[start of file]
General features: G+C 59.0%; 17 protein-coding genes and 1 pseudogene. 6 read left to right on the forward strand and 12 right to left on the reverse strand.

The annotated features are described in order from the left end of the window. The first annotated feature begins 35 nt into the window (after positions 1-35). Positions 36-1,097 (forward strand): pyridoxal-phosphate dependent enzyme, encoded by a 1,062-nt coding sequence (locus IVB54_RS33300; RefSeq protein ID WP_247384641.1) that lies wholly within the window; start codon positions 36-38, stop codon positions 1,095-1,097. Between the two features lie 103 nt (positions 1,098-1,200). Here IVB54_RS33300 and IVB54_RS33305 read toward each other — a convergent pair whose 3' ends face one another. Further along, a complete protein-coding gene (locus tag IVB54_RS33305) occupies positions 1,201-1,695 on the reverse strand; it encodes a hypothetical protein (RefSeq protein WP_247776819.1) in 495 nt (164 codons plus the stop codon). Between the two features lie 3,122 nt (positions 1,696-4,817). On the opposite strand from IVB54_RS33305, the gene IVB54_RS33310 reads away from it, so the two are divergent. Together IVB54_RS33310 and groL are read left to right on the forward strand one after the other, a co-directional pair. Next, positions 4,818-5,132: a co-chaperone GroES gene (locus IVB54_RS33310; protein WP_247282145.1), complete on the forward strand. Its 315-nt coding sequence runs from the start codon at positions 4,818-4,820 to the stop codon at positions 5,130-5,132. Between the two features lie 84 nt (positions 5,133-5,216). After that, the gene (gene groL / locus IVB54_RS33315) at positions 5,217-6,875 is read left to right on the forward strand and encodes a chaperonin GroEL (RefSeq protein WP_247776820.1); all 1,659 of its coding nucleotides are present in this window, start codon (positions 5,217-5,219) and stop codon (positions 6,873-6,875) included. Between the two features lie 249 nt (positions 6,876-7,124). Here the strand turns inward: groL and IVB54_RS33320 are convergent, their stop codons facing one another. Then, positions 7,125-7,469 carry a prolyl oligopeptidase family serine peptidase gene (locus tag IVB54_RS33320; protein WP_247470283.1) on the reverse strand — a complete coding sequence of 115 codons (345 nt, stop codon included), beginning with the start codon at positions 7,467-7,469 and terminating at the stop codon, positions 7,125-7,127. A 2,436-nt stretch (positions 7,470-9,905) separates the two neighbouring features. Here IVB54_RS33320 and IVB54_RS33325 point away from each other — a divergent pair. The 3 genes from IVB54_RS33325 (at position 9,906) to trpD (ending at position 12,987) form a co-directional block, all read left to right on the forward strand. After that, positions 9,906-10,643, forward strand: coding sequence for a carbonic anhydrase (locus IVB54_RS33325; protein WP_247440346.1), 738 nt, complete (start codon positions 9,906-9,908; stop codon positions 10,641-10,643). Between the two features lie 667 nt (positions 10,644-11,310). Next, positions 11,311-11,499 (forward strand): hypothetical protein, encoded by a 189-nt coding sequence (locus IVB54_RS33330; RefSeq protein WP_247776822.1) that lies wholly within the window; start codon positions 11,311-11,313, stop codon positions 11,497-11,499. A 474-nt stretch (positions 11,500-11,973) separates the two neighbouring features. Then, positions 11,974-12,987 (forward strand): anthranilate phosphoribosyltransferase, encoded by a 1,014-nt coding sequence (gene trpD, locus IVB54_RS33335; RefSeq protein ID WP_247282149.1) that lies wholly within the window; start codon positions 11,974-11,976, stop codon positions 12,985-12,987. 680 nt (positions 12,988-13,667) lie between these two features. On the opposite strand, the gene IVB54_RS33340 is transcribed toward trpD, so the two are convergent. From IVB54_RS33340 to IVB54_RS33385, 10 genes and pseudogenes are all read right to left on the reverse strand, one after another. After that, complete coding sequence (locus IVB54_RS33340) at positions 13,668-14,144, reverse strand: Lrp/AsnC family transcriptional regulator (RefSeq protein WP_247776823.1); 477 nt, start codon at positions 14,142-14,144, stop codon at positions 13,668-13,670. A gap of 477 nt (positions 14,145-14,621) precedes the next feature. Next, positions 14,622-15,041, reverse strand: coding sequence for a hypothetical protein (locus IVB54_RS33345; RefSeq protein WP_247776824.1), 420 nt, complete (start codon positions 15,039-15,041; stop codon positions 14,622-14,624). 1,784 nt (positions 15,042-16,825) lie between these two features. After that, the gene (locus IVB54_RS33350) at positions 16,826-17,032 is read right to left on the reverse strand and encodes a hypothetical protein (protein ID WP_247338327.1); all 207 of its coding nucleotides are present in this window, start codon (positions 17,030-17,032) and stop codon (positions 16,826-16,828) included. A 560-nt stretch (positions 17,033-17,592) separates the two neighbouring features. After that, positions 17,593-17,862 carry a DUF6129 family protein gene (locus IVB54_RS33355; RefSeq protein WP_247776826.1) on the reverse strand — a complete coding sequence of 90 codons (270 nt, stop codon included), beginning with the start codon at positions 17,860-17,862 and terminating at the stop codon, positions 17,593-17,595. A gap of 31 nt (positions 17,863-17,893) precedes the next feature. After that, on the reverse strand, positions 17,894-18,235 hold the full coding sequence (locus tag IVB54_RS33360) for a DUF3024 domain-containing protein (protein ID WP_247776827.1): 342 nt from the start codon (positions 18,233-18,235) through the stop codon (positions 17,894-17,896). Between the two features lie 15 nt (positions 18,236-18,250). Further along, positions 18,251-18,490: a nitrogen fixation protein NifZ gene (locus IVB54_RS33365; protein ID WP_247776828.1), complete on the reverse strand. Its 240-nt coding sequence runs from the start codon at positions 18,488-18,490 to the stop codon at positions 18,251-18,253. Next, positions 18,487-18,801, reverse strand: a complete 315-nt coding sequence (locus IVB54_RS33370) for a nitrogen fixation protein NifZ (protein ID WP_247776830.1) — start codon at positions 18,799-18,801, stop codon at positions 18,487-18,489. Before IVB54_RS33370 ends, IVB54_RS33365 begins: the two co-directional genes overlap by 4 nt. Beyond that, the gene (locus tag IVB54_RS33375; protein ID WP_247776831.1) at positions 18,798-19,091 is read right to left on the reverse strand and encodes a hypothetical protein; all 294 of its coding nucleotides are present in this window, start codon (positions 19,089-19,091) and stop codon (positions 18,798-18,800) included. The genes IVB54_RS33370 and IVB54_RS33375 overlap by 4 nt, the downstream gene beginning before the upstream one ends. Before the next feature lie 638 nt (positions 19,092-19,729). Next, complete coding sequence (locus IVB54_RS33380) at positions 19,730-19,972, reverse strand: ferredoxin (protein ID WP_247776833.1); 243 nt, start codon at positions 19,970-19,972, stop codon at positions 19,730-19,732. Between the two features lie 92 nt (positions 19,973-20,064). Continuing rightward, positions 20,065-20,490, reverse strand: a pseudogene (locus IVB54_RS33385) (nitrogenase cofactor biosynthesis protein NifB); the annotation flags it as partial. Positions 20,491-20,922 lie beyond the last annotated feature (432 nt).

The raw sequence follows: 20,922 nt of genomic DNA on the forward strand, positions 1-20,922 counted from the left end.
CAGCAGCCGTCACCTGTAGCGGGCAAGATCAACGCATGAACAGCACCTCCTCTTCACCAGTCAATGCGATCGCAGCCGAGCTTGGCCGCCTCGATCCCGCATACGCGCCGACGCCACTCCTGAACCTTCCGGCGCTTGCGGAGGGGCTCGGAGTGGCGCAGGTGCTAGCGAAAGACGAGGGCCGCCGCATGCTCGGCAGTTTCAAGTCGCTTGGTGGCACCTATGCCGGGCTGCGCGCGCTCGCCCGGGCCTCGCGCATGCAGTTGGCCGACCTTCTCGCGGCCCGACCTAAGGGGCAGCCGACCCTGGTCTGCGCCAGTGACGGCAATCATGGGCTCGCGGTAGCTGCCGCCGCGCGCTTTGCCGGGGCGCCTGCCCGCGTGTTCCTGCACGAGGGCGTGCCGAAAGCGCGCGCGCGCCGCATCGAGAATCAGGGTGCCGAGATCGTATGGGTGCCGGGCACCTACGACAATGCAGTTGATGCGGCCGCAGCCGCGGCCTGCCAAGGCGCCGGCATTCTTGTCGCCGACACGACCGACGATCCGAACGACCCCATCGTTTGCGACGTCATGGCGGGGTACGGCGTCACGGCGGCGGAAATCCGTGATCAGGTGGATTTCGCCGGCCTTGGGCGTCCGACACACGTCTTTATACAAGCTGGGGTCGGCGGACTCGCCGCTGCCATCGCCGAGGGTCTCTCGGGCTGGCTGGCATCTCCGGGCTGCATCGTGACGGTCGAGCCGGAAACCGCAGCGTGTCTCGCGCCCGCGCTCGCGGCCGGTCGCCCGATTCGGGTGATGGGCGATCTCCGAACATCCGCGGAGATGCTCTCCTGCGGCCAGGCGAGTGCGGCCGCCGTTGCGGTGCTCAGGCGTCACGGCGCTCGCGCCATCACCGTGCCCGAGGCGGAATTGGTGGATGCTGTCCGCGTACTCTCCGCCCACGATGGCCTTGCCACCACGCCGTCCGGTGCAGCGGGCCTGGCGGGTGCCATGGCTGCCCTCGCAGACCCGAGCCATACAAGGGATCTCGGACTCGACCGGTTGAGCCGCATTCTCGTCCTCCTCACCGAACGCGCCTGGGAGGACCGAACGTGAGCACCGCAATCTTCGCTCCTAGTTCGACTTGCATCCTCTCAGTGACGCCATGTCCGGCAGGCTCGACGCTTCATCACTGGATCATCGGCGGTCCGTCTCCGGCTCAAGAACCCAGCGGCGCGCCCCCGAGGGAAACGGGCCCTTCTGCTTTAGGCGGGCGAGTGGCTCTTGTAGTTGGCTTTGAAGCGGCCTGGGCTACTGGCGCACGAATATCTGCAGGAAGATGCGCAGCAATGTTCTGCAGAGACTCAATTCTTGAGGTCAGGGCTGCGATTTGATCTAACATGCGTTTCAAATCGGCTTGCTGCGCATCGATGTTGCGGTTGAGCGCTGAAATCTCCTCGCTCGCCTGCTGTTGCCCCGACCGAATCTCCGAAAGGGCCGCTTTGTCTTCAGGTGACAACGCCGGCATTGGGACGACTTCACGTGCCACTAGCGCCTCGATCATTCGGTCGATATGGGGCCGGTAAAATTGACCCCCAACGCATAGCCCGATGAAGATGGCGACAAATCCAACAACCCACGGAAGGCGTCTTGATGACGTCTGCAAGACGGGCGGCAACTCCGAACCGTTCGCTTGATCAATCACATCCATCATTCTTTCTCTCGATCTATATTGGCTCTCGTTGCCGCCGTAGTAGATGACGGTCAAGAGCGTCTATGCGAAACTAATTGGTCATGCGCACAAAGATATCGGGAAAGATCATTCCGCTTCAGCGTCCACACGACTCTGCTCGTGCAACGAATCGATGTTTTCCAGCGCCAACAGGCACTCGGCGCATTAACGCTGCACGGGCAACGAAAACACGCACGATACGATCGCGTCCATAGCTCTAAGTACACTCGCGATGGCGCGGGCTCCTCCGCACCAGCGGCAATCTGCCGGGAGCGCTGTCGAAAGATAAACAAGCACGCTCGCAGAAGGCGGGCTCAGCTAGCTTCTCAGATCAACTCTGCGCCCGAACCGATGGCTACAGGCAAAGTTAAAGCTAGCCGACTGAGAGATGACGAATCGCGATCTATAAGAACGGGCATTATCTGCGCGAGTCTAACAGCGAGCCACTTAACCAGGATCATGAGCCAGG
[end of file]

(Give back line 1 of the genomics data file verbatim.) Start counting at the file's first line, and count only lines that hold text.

General features: G+C 59.0%; 17 protein-coding genes and 1 pseudogene. 6 read left to right on the forward strand and 12 right to left on the reverse strand.